How New Zealand’s youngest ever Maori Trustee is growing the Maori land economy

Te Aro Pa Trust Papakainga opening at Greta Point. Photo by Mark Coote for Te Tumu Paeroa.

Te Aro Pa Trust Papakainga opening at Greta Point. Photo by Mark Coote for Te Tumu Paeroa.

Taranaki-born Jamie Tuuta is enhancing the potential of Maori land and assets in his role as the Maori Trustee

Words: Ann Warnock

The Maori Trustee is the name given to the person who leads Te Tumu Paeroa – an independent, professional trustee organisation for Mãori land owners that oversees 100,000 hectares of Maori-owned land throughout New Zealand.

The position has existed for 95 years and has traversed massive legislative and attitudinal changes to Maori land. The Maori Trustee is appointed by the minister for Maori development but acts independently and free from any instruction from the Crown. Jamie Tuuta was appointed as Maori Trustee and CEO of Te Tumu Paeroa in 2011, aged 34 years old. He is the youngestever Maori trustee.

Māori land is a taonga tuku iho – a treasure to be passed down. Much of the land administered by Te Tumu Paeora has fragmented ownership titles – a consequence of the Crown’s early acquisition of Māori land. In many cases blocks of land have hundreds of owners making management an intricate issue.

Raised by his grandparents on a family owned dairy farm in north Taranaki and educated at Hato Petera College in Auckland and the University of Waikato where he studied law, Jamie was identified as a leader by his iwi – Ngāti Mutunga – as a teenager.

From the age of 19 he has played a pivotal role at a governance level with tribal matters, including the Deed of Settlement negotiations for Ngāti Mutunga and more recently the Deed of Settlement negotiations between the Crown and Taranaki iwi – signed in September 2015. Both agreements acknowledge some of the lowest points in Aotearoa’s history.

Jamie’s current portfolio of directorships includes Tourism New Zealand, Wools of New Zealand, Aotearoa Fisheries and Te Ohu Kaimoana – the Māori Fisheries Trust. He is a past recipient of the Sir Peter Blake Emerging Leadership Award. Jamie and his partner Tomairangi have four young sons and a daughter and live in Wellington.

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  • increasing the economic and environmental performance of the Māori primary sector;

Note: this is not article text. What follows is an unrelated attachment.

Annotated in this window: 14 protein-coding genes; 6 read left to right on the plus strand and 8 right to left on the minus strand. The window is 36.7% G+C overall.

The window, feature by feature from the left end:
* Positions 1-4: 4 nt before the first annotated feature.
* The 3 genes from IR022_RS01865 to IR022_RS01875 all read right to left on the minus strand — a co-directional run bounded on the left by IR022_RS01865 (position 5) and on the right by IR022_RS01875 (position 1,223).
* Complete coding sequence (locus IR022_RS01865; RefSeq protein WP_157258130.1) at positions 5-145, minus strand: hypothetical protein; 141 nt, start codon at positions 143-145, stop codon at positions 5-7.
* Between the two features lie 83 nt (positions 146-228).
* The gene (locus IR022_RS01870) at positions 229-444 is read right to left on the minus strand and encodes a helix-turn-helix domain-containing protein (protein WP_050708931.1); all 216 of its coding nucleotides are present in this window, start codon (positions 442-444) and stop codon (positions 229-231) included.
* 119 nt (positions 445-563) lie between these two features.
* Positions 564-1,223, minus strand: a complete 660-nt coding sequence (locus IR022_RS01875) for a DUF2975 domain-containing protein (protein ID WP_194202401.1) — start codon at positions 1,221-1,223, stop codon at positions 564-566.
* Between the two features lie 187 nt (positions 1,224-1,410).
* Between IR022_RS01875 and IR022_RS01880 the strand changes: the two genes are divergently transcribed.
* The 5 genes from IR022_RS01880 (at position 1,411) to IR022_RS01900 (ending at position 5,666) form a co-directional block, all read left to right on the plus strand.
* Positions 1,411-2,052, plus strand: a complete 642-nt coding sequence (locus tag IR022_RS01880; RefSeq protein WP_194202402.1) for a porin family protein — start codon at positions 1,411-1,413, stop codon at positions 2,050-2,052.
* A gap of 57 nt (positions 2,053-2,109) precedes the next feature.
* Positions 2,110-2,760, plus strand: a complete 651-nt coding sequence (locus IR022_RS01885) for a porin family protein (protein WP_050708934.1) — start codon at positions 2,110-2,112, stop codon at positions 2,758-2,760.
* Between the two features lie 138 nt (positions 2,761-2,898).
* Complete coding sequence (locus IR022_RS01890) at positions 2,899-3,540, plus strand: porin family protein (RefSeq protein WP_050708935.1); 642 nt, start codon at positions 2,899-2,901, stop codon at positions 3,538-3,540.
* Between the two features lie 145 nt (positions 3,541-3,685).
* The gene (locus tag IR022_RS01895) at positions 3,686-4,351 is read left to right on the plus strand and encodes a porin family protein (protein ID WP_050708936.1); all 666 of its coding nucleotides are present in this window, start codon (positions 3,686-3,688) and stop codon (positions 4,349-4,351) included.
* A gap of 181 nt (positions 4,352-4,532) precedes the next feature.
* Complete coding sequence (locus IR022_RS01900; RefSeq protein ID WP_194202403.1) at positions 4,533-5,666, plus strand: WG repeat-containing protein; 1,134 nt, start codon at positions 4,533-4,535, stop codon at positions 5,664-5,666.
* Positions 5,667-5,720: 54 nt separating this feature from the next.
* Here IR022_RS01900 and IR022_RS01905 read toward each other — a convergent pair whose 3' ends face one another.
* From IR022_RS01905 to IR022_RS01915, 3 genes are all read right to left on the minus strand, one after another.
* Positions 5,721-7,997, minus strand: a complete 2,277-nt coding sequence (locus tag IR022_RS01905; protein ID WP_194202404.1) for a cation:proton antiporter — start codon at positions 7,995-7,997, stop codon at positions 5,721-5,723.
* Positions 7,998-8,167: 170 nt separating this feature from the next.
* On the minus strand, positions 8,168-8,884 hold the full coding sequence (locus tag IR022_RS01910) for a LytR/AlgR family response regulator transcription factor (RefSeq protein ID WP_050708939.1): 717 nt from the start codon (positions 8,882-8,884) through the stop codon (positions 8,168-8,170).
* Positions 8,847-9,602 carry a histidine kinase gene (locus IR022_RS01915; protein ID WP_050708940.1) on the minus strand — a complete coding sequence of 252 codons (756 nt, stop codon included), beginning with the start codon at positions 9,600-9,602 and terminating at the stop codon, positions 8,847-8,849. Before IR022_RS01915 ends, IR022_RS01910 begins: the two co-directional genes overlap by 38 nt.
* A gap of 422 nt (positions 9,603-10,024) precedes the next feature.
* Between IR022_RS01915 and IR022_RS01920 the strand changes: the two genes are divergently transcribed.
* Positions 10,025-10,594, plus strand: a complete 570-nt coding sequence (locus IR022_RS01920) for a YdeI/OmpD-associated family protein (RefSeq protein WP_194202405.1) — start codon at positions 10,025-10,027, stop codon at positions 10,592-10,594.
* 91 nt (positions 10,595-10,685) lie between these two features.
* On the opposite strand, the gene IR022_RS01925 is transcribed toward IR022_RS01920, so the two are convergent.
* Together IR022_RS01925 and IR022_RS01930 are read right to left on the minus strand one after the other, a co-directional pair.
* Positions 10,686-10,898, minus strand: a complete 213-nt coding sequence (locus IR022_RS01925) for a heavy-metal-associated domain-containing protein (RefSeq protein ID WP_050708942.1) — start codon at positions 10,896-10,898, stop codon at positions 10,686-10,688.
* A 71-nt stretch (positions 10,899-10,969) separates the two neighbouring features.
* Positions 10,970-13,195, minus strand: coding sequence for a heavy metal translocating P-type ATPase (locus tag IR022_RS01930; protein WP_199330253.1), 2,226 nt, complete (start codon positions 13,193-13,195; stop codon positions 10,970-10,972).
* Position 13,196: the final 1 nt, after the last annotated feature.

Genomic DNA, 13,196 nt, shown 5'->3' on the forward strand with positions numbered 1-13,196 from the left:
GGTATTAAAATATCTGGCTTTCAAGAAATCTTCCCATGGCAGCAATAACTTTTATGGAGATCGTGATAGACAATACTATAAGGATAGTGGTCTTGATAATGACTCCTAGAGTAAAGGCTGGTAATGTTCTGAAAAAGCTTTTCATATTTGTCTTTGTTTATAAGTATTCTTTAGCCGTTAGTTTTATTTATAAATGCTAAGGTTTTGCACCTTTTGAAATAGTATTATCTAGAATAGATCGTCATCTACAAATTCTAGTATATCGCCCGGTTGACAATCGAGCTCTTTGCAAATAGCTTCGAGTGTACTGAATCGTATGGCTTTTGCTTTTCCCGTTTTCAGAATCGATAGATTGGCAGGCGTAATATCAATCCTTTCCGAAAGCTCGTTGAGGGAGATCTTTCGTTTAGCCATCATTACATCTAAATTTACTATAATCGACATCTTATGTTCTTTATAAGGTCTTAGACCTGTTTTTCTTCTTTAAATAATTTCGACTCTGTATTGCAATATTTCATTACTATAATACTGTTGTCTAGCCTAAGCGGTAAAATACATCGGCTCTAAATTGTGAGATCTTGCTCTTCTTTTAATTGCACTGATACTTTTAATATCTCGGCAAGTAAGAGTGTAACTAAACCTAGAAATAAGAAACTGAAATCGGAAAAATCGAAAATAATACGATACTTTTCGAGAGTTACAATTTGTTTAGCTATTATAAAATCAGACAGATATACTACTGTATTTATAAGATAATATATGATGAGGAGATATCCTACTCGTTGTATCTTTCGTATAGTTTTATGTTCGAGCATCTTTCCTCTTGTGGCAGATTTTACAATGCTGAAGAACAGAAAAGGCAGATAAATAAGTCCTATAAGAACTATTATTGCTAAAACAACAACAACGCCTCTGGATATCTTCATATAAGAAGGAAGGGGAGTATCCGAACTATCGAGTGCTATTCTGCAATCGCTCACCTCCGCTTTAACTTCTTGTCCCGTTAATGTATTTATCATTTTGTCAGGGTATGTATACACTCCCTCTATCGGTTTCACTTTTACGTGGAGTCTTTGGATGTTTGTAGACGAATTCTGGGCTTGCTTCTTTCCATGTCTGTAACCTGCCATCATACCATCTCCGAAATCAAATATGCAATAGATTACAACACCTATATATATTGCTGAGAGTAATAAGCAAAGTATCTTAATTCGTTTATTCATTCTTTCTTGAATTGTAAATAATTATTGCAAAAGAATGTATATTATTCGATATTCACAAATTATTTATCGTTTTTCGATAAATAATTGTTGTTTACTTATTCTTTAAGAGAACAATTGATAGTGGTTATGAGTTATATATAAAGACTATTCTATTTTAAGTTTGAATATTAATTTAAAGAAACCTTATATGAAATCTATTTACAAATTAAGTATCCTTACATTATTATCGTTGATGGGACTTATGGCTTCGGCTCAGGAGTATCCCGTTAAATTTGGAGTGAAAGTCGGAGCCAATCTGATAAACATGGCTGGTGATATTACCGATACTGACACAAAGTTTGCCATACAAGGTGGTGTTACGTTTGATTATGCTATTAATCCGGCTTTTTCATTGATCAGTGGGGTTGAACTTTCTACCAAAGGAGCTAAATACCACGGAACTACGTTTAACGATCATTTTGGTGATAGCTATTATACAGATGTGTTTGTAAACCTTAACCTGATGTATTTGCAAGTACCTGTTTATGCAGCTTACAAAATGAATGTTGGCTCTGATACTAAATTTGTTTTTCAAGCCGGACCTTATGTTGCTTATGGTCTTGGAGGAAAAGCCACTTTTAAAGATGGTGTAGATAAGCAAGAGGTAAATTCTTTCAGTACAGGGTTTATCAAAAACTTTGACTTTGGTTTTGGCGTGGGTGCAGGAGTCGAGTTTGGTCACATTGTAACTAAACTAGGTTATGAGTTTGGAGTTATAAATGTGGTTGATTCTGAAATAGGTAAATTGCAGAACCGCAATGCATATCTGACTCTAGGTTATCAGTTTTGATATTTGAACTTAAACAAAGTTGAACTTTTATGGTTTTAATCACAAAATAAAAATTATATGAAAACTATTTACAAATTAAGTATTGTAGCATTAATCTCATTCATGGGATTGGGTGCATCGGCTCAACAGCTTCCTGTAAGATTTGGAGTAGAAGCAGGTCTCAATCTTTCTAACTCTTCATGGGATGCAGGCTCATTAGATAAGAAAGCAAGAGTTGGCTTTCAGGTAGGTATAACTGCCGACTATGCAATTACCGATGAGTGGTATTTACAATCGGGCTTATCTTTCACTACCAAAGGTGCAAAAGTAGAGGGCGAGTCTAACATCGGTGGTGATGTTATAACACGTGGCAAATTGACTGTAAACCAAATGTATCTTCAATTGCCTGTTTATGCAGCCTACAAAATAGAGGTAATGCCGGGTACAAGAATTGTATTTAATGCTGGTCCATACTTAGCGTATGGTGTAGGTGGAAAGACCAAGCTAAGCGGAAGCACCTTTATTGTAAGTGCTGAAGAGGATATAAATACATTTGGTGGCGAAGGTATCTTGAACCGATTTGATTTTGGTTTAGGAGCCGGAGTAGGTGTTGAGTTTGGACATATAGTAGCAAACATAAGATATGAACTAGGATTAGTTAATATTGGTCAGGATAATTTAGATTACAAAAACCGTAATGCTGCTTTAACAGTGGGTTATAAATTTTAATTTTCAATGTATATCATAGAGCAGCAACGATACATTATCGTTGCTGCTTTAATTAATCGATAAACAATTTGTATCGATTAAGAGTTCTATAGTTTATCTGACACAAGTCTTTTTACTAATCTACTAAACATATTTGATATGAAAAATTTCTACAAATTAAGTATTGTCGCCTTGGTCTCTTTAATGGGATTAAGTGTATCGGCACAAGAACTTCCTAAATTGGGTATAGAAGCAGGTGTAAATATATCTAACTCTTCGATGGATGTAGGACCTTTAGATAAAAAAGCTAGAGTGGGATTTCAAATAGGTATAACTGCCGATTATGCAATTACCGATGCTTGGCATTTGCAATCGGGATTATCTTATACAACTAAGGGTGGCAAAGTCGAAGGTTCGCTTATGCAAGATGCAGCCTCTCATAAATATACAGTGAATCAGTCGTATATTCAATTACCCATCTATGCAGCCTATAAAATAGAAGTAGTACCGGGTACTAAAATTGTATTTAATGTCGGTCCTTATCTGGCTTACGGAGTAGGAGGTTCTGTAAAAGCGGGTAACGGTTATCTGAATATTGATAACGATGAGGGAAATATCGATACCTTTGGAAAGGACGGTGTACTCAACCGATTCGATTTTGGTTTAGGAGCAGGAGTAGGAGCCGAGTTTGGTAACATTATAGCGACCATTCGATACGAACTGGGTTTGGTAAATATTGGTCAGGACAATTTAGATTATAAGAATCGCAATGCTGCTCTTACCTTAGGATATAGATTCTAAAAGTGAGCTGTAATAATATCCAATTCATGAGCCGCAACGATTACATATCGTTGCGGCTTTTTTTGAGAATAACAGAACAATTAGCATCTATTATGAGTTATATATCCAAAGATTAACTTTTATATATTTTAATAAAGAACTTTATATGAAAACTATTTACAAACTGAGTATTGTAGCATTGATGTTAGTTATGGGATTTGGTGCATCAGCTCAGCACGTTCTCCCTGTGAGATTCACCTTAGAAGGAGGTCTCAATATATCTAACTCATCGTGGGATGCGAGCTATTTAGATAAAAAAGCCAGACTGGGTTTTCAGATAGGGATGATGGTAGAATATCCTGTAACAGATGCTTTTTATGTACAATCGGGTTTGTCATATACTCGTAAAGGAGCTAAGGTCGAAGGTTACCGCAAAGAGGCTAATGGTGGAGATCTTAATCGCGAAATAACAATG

• developing the confidence of Māori land owners to achieve strong governance;
  • inspiring Māori land owners to have higher expectations of their land;
  • investing in innovation and smart technology tools to a) increase geographical profiling of Māori land and b) boost owner engagement with land.





  • It works alongside Maori landowners to grow assets for future generations.
  • It administers trusts, keeps registers of owners, leases land, develops business ventures, manages client funds and distributes grants.
  • It handles 220,000 ownership interests, $100 million of client funds and administers 2000 trusts.
  • It’s brought an end to unfavorable perpetual lease conditions – some that have existed for 80 years.
  • Its portfolio includes beef, sheep and dairy farms, orchards, manuka honey plantations, housing developments and pack houses.
  • Its work is underpinned by respect for the mana of the whenua and the people to whom the land belongs.
  • Its head office is in Wellington.
  • It has 120 staff and five regional offices.
  • It was formerly called The Maori Trustee Office.


Historically Māori held a contrasting view of land ownership to Europeans. There was no concept of one person owning one piece of land. Rather whānau and hapū had rights to a piece of land, which was determined by whakapapa or ancestral links to the land’s earliest occupiers.
Conflict ensued when the colonial government set about acquiring land under the English model of absolute ownership. As a result Māori society was destabilized and displaced. Māori lost thousands of hectares and alienation followed.

During early land transactions with Māori, the Crown set aside native reserves, which were placed under the jurisdiction of the Public Trustee. Often perpetual leases were entered into at peppercorn rents.